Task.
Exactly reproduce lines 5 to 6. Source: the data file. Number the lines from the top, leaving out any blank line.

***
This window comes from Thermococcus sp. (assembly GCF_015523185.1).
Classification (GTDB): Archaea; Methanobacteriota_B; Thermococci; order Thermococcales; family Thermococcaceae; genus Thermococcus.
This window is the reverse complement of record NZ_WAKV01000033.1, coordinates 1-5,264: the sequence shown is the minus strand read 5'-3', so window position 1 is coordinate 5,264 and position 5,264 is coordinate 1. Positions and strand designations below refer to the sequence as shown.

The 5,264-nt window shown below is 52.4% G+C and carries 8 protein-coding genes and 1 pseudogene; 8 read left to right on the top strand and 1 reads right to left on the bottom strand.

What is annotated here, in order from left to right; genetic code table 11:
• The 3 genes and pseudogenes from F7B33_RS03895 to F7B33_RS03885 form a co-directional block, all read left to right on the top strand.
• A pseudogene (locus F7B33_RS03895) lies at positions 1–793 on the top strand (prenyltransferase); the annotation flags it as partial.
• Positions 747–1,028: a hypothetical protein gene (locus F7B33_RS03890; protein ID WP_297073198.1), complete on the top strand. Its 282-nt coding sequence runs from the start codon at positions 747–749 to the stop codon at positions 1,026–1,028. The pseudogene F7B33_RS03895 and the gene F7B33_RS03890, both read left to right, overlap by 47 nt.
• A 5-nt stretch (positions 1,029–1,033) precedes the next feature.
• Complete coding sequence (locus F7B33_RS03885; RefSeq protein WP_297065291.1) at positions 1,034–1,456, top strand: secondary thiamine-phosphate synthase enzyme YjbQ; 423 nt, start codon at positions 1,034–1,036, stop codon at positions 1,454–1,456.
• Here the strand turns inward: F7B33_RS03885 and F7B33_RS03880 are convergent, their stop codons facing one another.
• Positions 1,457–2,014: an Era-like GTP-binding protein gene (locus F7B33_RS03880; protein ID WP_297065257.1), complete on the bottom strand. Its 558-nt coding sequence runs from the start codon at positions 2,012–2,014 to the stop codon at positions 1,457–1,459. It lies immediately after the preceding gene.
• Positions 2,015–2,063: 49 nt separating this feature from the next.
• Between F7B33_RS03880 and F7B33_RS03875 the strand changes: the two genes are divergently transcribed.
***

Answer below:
What is annotated here, in order from left to right; genetic code table 11:
• The 3 genes and pseudogenes from F7B33_RS03895 to F7B33_RS03885 form a co-directional block, all read left to right on the top strand.